Interventions in Primary Care Are Effective

What is the secret to conducting effective yet inexpensive screening and brief intervention for substance use in primary care settings? How has care for addictions found a seat at the table of the primary care patient-centered medical home? Norman Wetterau, MD, FASAM, Addiction Medicine Specialist and Family Physician, Tri-County Family Medicine, Dansville, N.Y., discussed key insights to such questions that he and two other primary care and addiction medicine physicians presented during Thursday’s Component Session 2 “Addressing Substance Use Disorders in Primary Care: How Can We Improve?”

“Each year, the ASAM Primary Care and Family Medicine Work Group conducts a workshop to report on substance use issues that arose during the year to get input from the entire group,” said Dr. Wetterau, Component Session 2 organizer. “This year, screening and brief intervention, and the patient-centered medical home were selected as topics for this session.”

Session speakers J. Paul Seale, MD, Professor and Director of Research, the Department of Family Medicine, Medical Center of Central Georgia and Mercer University School of Medicine, Macon, Ga., and Abdel Fahmy, MD, physician and administrator, DuPage Medical Group, Chicago, shared their considerable expertise in providing screening, brief intervention, and referral to treatment (SBIRT) in primary care settings in the absence of reimbursement for it. Dr. Seale has been involved in SBIRT programs throughout the South and Dr. Fahmy works with federally qualified health centers in medically underserved, low-income metropolitan Chicago neighborhoods.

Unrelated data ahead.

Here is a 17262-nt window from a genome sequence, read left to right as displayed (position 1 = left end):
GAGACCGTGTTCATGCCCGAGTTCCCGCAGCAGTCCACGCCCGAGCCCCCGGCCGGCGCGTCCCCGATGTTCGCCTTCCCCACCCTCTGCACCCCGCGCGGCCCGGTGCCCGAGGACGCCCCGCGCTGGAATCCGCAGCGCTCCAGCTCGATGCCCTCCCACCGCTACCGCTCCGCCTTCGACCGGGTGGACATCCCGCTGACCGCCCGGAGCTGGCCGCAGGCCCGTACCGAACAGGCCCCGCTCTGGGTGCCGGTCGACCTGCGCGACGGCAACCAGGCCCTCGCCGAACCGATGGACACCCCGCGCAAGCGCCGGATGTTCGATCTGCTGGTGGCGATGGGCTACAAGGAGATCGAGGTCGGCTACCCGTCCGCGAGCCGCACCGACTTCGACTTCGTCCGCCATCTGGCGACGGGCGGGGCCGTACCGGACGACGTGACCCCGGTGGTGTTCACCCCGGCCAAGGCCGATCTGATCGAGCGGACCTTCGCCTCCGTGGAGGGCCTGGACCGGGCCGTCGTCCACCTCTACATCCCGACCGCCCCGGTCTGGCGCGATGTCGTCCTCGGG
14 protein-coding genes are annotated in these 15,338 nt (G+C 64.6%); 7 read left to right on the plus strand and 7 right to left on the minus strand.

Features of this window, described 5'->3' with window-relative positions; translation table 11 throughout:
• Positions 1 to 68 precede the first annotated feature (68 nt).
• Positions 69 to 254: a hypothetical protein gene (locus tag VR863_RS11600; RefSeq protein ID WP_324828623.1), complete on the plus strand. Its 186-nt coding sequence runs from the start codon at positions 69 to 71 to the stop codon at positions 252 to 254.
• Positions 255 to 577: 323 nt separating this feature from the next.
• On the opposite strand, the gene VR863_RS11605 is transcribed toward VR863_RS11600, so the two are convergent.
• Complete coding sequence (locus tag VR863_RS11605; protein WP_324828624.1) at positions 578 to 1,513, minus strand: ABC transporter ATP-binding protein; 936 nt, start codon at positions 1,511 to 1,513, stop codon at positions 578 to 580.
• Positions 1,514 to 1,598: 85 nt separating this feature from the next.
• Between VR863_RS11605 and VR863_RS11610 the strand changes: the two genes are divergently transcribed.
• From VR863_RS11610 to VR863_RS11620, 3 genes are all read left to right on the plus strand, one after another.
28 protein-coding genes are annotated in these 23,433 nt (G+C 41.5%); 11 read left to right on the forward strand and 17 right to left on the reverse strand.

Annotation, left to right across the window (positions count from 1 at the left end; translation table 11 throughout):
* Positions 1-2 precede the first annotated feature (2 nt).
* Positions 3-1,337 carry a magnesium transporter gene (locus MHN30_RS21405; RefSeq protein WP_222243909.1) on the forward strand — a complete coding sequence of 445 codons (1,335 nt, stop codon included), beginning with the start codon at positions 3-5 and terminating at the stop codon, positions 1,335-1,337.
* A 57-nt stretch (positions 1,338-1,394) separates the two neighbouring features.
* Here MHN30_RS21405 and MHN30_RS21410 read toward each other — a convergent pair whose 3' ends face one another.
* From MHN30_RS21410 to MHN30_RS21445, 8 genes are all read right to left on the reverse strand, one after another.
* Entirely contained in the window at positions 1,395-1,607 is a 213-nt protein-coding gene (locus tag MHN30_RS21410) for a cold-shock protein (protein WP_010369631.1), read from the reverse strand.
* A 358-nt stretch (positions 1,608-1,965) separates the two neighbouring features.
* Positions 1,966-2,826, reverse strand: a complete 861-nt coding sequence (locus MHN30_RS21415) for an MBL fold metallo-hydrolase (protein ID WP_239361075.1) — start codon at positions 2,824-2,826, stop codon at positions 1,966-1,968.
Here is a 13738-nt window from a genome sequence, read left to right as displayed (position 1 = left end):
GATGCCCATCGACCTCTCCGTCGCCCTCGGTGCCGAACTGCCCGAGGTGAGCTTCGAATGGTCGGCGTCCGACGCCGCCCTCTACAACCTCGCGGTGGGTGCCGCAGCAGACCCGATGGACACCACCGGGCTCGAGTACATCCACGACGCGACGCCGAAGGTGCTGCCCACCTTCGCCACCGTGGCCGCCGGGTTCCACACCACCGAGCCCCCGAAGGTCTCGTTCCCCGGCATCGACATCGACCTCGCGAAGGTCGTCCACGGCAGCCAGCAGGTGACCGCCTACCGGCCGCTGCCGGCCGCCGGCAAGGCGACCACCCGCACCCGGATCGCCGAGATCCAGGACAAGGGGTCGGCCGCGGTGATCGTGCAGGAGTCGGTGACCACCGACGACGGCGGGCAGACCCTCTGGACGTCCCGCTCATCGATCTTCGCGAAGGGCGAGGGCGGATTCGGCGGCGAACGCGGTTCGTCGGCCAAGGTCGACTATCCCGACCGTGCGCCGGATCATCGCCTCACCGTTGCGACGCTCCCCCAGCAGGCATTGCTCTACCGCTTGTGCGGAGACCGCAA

“A key point they made is that when you don’t have a grant to fund SBIRT, it’s difficult to implement it,” Dr. Wetterau said. “Still without funding, flexible and simple approaches make SBIRT possible in primary care practices.”

One efficient approach involves delegating screening questions and full substance use audits of patients to medical assistants. Then the physician can provide expert review of the audit and a brief intervention, if necessary.

“This system is simple and it works,” Dr. Wetterau said. “Many primary care physicians have struggled with setting up SBIRT in their practices without grant money to fund it, so this effective, less expensive method is a feasible alternative.”

During the session, Dr. Wetterau discussed his service to the Patient-Centered Primary Care Collaborative (PCPCC), a large national organization of physicians, medical organizations, insurance companies, and employers collaborating to develop the Patient Centered Medical Home. He was appointed in January to the Care Delivery and Integration Center Leadership Team that includes 15 organizations, including ASAM. The team’s objective is to provide programs and assistance to help transform primary care practices into patient-centered medical homes.

“We wanted to make sure that addiction medicine is integrated into these primary care homes,” he said. “We have had some successes with this endeavor.”

For example, the non-profit National Committee for Quality Assurance (NCQA) now requires medical homes to ask about drug and alcohol use. Dr. Wetterau also is working on this team to provide links to primary care addiction websites and to develop webinars about the potential for substance use treatment in patient-centered medical homes. Additionally, ASAM is planning a section on its website that can be linked to these sites.

“Our presence there really helps everyone realize that substance use issues are really important to the patient-centered medical home,” he said. “ASAM is helping to suggest resources and find speakers for the webinars.”